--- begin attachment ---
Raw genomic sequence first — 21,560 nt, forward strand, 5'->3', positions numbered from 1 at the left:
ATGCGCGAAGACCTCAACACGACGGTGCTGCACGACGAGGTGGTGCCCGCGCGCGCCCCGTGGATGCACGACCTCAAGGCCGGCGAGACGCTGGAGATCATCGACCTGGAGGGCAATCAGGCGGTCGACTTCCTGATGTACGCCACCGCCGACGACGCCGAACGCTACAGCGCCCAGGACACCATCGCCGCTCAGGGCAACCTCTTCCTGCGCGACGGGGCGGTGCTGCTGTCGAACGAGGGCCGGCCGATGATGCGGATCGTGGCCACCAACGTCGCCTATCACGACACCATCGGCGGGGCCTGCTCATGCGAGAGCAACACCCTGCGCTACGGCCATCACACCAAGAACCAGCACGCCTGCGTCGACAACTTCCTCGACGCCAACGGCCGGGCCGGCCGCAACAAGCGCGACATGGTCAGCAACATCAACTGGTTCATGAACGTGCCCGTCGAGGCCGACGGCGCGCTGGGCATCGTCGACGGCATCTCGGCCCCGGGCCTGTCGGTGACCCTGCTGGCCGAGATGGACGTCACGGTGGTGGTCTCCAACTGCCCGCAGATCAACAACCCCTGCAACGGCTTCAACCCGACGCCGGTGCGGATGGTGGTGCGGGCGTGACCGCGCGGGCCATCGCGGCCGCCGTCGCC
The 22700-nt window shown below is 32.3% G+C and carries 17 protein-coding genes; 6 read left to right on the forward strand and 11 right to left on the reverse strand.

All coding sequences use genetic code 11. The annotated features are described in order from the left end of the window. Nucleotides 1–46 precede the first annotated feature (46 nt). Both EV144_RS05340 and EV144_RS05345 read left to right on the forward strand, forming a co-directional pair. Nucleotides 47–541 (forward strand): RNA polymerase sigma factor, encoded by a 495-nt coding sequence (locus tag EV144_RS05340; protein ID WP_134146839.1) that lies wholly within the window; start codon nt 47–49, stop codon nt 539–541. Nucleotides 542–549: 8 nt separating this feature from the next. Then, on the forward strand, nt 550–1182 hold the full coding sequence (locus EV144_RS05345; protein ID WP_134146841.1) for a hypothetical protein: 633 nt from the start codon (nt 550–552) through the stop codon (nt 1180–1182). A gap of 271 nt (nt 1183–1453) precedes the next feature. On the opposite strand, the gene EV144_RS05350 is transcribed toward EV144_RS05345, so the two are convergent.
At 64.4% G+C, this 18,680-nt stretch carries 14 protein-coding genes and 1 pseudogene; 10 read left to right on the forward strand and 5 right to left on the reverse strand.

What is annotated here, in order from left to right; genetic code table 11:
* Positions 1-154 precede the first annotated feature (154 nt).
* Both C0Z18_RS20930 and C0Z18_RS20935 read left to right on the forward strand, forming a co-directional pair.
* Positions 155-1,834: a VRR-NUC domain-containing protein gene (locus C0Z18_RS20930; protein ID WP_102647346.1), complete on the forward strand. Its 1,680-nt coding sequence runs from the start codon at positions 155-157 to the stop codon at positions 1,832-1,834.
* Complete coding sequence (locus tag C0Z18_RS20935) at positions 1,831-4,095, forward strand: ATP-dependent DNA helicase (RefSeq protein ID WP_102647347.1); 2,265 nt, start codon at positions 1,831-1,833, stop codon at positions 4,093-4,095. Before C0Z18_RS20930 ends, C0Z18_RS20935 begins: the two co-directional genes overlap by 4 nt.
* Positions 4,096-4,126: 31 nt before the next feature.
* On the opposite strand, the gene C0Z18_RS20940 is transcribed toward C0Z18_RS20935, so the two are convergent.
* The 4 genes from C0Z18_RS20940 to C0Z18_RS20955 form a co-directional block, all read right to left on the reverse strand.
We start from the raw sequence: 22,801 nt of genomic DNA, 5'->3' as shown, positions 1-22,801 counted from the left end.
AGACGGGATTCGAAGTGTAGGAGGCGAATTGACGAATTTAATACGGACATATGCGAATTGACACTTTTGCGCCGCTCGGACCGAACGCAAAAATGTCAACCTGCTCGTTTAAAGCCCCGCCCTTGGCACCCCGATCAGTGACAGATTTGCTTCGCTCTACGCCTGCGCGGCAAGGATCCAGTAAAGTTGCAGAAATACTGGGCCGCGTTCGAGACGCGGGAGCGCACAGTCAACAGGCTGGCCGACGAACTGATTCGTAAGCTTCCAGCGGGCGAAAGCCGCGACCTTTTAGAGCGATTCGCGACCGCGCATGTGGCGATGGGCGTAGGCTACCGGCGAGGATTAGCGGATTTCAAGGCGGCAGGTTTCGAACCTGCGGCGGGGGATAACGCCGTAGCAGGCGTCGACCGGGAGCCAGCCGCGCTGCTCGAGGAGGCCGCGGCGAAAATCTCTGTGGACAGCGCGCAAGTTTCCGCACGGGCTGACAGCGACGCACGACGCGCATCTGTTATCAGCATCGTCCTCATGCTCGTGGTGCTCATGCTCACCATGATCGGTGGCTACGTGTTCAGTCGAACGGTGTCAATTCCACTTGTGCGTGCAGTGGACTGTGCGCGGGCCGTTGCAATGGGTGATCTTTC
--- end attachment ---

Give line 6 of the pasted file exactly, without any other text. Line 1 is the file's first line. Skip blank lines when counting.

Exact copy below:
What is annotated here, in order from left to right; genetic code table 11: